The History of ‘Advance Australia Fair’

If you’ve ever attended an Australia Day event or celebration on 26 January, you’ve probably heard one particular song being played – the Australian national anthem. On the surface, it may seem like an uplifting tune, but there’s more to the anthem’s lyrics than meets the eye.

What is the Australian national anthem?

The current national anthem is ‘Advance Australia Fair – but this hasn’t always been the case. Prior to 1984, the anthem was ‘God Save the Queen’ (or ‘God Save the King’, depending on the monarch!), which is also the anthem of the United Kingdom. ‘God Save the Queen’ is still used as the royal anthem for nations that were once part of the British Empire, which collectively are referred to as the Commonwealth of Nations and includes countries like Australia, New Zealand and Canada.

‘Advance Australia Fair’ was composed by Peter Dodds McCormick, who arrived in Australia from Scotland and later became a school teacher in New South Wales. He wrote the original version of the tune in 1878, and it quickly gained popularity for its patriotic tone. It wasn’t for another century, however, that the Australian government would temporarily make ‘Advance Australia Fair’ the national anthem in 1974, before ‘God Save the Queen’ was again reinstated two years later. A modified version of ‘Advance Australia Fair’ finally replaced ‘God Save the Queen’ as the national anthem in 1984.

The Australian national anthem being sung in the Dharug language.

When is the Australian national anthem sung?

The national anthem is sung on many occasions during the year, including Australia Day, ANZAC Day, and the grand finals of both the AFL and the NRL, as well as at school assemblies and awards ceremonies like the Olympics. It is customary for everyone to stand as the anthem is sung. When the Queen or a member of the Royal Family is present, however, the royal anthem, ‘God Save the Queen’, is performed instead.

How has the Australian national anthem changed?

For the last 37 years, there have been no changes to the wording of the anthem – until this year. To better recognise the long history of Australia’s First Nations stretching back for tens of thousands of years, the second line of the anthem has been altered from ‘For we are young and free’ to ‘For we are one and free’.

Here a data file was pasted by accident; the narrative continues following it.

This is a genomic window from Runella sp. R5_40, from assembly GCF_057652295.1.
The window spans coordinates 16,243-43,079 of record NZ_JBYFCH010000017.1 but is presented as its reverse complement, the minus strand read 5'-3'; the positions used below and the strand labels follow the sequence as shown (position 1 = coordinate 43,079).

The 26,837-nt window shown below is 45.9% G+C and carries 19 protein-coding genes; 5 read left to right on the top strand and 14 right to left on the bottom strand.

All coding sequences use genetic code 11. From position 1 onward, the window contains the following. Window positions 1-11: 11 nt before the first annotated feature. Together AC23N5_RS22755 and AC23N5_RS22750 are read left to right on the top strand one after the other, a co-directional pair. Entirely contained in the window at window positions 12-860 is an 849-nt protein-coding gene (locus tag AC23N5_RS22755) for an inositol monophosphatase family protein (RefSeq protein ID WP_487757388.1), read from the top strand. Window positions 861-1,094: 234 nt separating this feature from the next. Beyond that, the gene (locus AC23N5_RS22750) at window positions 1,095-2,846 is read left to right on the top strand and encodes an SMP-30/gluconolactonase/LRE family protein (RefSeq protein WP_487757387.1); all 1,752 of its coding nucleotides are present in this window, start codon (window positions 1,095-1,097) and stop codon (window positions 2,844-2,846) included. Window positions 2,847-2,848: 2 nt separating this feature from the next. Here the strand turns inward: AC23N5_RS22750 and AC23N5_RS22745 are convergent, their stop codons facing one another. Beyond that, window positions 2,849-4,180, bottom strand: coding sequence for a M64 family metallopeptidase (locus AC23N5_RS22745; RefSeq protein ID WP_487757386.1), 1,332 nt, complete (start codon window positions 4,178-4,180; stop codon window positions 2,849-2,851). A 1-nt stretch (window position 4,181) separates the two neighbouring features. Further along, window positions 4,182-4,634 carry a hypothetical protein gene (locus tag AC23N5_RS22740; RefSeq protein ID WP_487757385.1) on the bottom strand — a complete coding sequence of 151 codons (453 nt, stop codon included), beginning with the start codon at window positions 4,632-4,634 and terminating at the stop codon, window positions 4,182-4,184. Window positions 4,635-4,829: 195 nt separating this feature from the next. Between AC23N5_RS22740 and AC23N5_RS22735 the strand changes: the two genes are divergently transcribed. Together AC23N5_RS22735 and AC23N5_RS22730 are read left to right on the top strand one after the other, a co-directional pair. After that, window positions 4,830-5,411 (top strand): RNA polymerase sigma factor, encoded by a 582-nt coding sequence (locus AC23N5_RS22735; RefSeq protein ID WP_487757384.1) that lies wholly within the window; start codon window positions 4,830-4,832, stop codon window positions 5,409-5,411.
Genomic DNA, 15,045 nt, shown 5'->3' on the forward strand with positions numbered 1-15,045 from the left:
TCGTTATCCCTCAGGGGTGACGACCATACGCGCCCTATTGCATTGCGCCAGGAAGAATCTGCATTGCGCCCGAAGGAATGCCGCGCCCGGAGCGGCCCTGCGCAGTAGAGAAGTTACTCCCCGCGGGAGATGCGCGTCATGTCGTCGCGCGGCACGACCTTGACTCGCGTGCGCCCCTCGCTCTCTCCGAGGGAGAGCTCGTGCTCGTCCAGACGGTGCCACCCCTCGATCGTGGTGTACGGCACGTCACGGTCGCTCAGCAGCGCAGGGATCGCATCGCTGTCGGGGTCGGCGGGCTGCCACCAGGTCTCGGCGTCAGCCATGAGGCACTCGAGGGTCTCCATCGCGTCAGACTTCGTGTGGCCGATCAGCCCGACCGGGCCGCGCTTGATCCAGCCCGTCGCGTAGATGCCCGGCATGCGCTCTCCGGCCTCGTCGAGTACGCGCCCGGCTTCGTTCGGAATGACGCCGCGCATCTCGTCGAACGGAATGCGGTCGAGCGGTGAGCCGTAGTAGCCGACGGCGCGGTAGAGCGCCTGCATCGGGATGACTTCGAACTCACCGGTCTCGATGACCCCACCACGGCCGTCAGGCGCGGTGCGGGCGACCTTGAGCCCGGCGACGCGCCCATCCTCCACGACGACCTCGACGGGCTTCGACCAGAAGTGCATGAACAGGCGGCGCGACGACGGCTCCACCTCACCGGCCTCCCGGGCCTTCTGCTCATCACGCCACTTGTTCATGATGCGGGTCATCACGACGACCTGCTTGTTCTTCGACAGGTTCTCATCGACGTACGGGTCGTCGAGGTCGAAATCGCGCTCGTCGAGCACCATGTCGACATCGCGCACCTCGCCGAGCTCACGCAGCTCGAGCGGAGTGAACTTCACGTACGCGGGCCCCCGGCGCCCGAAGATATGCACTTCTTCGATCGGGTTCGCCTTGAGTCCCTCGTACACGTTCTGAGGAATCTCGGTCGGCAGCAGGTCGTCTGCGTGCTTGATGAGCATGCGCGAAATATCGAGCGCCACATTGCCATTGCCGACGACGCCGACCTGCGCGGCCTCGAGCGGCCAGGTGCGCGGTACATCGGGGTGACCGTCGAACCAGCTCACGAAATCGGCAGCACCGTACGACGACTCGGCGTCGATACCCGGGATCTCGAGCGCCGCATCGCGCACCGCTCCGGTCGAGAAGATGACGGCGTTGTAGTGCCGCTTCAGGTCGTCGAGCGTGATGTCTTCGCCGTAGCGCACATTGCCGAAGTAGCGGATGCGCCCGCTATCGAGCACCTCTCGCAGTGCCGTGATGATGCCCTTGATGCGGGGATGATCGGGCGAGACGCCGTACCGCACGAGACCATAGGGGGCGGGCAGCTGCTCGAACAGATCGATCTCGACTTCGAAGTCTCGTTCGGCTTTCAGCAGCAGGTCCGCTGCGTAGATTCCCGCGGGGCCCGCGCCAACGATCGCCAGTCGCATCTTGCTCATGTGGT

Some Australians have welcomed the change and say it represents an important step forward. Believing the nation to be ‘young’ suggests that the country was ‘discovered’ two hundred years ago with the arrival of the First Fleet when in reality, Indigenous Australians have lived here for over sixty thousand years. “Symbolism is important, real action and change is important,” said First Nations Foundation Chairman and Yorta Yorta man Ian Hamm in an interview with ABC News. “[But] if you do one or the other, you only get half the job done.” Many believe changing only one word is not enough, and that we should do more to recognise Indigenous Australians cultures and the fact that sovereignty of the land was never ceded.

Could the national anthem change again in the future?

Many First Nations peoples consider Australia Day to be a day of mourning that signifies the beginning of British invasion, colonisation and land theft. Some see the current national anthem as uninspiring, outdated and difficult to understand. At rugby league games, some players have refused to stand as a sign of protest when the anthem is played. And every year on 26 January there are demonstrations in capital cities calling for the date of Australia Day to be changed or the anthem to be replaced by a more popular, and less controversial, alternative, such as ‘Waltzing Matilda’.

The national anthem has been updated before on multiple occasions, so there is a precedent for change. The lyrics have even been rewritten in the Dharug language, spoken by the Dharawal people, and sung at rugby league and rugby league matches. And in the broader community, advocates push for an Indigenous voice to be enshrined in the Australian constitution, the nation’s founding piece of law which currently does not acknowledge the existence of First Nations peoples.

As Australia Day approaches and the anthem is sung at citizenship ceremonies and public events, you may be wondering about the meaning behind the words. Remaining conscious of the history of our national institutions, and learning about the impact of British colonialism on Indigenous Australians, can help you make a more informed decision about your involvement in Australia Day celebrations, and recognise the importance of listening to Indigenous voices and calling for change.